Wow!  Long name, amazing vino: “Jacob’s Creek Chardonnay Pinot Noir South Eastern Australia Brut Cuvée”. This third offering in my four-part holiday series is another non-vintage sparkler in the moderately priced range of ~$14/btl.

This lonely bottle was hiding behind other unrelated bottles of Brut far away from the main display of Champagnes and sparkling vinos.  I adopted it immediately and checked the proper section for pricing and found none.  Whatever!  I took it to the till expecting over $25, and was pleasantly surprised at its ~$14 tag. Cha-ching!

Such a heavy bottle with a very deep punt, I made sure to be in complete control when this baby was uncorked. De-foiling, and releasing the cage was done with extra care so not to jarre the bottle to spontaneously popping; the pressure inside the bottle was palpable as I CAREFULLY coaxed the cork into motion.  POW!  This is the first bottle that frothed over upon opening…

Into a chilled glass, the mousse was more reserved than others and subsided just as carefully to present a deeply golden wine crackling with life. The bubbles were modestly-sized and pulsed from many points around the glass. Baked apple flavors dominate the entire experience from start to finish with an attractive complexity that hits mid-palate. Finish flattens out a little but still urges the next sip.

Mature, creamy and fresh, this is definitely a pleasing sipper with food or toasting solo.




**image credit – The winery, festively adorned with holly. Used under Fair Use provisions for review and critique.

For these festive times, your vinoboy is offering part two in my four-part series on Champagne and sparkling vino!

This second non-vintage offering is a sparkling Brut from the Cava region of Spain. Priced at ~$13/blt, this makes it ‘moderately priced’; and as this is a traditional method sparkler, that’s a great price for a hand-riddled vino. (Please see “Glass & Grub” for what this means…)  As with Champagnes, only wines from the Cava region can be called a Spanish “Cava”.  The Codorníu winery has been producing ports and grapas since the mid 1500’s and Cava blends since the mid 1800’s.

As I am not a huge consumer of lobster and scallops and other expensive fare, I normally save the sipping of sparkling vinos for special occasions. At this price-point, a bubbly can now be popped to celebrate any triumph of the day!  Just remember not to chill it too much and mask the flavors. (also remember to uncork in a controlled manner – mustn’t pop anyone’s eye out!!)

An enthusiastic mousse subsides quickly to reveal a moderately gold hue with small bubbles that emanate from only a few points on the inside surface of the flute. An interesting fruity nose is of  apples and pears; not something I’d’ve expected from a bottle second fermentation.  It medium body has flavors of crisp apples and under-ripe pears that carry through to the finish; the effervescence fills the mouth with a soft toasty sensation that’s rather cleansing.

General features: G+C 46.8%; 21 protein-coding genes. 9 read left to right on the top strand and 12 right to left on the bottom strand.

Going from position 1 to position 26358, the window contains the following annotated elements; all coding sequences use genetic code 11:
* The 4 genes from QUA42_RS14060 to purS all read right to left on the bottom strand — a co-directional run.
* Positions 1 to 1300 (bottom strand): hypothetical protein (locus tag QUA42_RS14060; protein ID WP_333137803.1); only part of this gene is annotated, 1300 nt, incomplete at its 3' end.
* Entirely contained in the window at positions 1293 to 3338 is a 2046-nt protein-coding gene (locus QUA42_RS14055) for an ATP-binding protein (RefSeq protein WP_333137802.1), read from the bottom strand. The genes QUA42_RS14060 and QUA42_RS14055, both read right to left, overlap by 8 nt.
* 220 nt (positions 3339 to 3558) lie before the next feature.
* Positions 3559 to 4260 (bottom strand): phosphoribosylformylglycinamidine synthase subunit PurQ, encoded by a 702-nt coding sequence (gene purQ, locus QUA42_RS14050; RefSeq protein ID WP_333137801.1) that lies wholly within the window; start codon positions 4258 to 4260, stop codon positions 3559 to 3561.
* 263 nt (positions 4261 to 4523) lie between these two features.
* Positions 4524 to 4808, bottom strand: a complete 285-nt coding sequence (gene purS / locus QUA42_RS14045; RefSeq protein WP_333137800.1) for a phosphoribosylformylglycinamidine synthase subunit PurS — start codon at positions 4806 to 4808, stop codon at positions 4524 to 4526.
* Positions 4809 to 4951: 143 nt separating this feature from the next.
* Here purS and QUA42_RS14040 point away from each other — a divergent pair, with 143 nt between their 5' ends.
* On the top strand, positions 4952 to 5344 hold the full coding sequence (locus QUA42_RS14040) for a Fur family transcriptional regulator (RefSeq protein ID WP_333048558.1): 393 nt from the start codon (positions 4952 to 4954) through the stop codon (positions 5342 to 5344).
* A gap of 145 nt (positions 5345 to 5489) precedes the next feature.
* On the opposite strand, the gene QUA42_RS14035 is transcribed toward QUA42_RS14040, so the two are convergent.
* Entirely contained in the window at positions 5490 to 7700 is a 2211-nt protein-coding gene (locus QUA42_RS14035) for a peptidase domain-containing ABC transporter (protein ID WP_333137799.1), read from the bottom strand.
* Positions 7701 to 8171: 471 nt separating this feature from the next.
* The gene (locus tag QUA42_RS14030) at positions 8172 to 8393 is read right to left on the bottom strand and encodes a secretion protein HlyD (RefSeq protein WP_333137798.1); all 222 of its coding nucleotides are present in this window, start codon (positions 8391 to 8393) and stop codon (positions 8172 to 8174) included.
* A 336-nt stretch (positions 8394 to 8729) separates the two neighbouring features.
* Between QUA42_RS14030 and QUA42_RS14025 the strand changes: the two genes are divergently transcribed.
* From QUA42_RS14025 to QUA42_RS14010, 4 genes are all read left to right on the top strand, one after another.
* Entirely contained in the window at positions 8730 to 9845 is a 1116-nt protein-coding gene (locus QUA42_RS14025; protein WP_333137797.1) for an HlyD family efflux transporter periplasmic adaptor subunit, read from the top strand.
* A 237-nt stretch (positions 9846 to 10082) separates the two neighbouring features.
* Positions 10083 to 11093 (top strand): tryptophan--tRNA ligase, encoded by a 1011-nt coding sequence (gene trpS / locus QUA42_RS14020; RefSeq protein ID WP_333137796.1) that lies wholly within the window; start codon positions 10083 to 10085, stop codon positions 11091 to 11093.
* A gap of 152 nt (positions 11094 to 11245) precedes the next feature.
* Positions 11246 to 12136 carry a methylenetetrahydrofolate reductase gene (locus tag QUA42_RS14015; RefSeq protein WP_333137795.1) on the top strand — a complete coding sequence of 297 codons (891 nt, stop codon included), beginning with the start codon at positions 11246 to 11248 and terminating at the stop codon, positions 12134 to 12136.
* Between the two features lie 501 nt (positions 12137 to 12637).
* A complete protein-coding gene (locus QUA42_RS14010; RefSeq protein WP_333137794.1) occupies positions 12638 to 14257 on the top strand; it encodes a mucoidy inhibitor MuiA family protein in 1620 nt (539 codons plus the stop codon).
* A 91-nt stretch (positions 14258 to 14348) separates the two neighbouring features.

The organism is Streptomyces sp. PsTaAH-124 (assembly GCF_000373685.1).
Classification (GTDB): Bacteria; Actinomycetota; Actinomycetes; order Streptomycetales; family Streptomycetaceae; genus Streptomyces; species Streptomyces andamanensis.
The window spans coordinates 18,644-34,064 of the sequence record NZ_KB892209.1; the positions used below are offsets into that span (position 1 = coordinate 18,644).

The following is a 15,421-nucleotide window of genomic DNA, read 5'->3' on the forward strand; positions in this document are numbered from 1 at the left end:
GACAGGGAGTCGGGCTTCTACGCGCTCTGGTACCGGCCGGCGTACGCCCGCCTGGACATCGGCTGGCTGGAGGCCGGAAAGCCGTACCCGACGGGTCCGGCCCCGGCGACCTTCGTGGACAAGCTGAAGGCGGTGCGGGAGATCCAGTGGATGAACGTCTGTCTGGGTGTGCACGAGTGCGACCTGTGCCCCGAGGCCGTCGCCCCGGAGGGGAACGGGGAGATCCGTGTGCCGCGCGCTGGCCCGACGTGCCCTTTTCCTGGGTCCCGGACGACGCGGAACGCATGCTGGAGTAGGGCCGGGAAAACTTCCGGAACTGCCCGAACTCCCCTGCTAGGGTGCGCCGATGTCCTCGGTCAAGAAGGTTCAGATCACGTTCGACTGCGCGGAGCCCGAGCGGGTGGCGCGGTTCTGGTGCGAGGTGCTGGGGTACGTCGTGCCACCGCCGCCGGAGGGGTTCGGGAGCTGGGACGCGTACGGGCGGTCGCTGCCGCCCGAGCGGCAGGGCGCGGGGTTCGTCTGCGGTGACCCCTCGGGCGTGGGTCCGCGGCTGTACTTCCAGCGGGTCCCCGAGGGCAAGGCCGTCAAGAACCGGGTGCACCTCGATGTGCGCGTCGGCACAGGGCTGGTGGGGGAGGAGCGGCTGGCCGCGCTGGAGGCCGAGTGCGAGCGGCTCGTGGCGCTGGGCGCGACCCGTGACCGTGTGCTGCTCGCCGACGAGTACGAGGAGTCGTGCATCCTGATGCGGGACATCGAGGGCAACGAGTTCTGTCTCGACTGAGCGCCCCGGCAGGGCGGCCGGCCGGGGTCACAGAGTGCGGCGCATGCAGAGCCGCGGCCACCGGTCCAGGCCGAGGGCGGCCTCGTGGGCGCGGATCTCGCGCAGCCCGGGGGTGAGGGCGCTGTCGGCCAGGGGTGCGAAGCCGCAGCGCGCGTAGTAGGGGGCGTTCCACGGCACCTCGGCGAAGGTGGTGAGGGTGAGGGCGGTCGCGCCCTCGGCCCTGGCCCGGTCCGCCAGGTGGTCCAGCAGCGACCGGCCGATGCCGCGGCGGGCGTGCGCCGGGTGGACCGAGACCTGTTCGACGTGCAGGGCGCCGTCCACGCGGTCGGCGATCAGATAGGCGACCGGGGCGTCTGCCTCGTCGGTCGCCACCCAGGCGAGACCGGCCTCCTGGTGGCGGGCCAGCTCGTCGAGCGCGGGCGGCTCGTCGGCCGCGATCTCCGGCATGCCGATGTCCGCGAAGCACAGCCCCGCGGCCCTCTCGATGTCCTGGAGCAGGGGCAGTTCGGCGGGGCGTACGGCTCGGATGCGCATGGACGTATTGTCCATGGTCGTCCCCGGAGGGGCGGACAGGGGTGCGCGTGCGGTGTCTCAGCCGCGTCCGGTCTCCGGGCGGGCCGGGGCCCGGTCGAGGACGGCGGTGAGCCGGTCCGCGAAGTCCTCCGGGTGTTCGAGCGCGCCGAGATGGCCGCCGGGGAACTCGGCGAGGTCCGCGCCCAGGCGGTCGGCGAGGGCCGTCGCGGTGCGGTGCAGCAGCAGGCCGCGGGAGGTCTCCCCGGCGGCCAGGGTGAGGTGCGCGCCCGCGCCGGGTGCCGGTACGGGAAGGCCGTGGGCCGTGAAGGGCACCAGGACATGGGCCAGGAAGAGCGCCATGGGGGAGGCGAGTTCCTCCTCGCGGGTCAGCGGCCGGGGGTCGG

A decent whole meal vino with crackers&cream cheese to start, clam chowder second, roast Cornish hens with an apple&walnut stuffing and a simple dessert of pot-de-Mascarpone & fig preserves.

Startlingly pleasant bubbly and one I have never tried until today. Would certainly recommend.




**image credit – found on a Google Images search, then edited in Adobe Photoshop to add the festive holly trim. There are so many bottle portraits out there, take your pick.

YAY!!  The holiday season is upon us and to celebrate, your vinoboy is offering a four-part tasting series on Champagne and Sparkling wine.

My first offering is this sparkling Prosecco Brut from the Veneto region of Northeast Italy. Priced at ~$12/blt, this makes it a ‘moderately priced’ vino. and though not exactly specified on the label, I can probably conclude this is a Charmat-method sparkler.  (Please see “Glass & Grub” for what this means…)  As with Champagnes, only wines from the Prosecco region can be called “Prosecco”.

For me, I reserve bubbles for sipping on their own.  Unless the wine is totally nasty, will it be used for Mimosas or sparkling punches.

Remember to NOT over-chill sparkling wine – 30 minutes in the freezer or ice bucket is plenty! Over-chilling will make the cork difficult to remove.  WARNING!!! Do not let corks fly from the mouth of the bottle with reckless abandon unless you’re outside and point it skyward! A well-trained host will ALWAYS ease the cork from a bottle of bubbles with a clean white towel.  The pressure inside the bottle can propel a cork with great enthusiasm and may hit someone or even break something like a window or picture frame – so be careful.

Cutting to the chase, this vino is a sparkling punch sort.  An ample mousse balloons in the glass to subside quickly – revealing an ever-so-pale yellow  glinting with a subtle pinkness whose moderately-sized bubbles rise in even columns. The nose is that of melted plastic and petrol with notes of marshmallow and Castor sugar. Medium-sweet on the palate, this sweetness is the only sensation other than the fizz.

If this vino is to be used to toast the instant of the occasion and drained by your already-half-wasted guests, perfect.  If it is to accompany a food course, forget it.

Bottega Il Vino dei Poeti Prosecco 2010 from the Veneto region of Northeast Italy.

Happy Holiday Toasting!



**image credit – Ontario distribution agent, Noble Estates.  Product copyright and wholly owned by the producer: Distilleria Bottega, Bibano di Godega, Italia Used under Fair Use provisions for review and critique.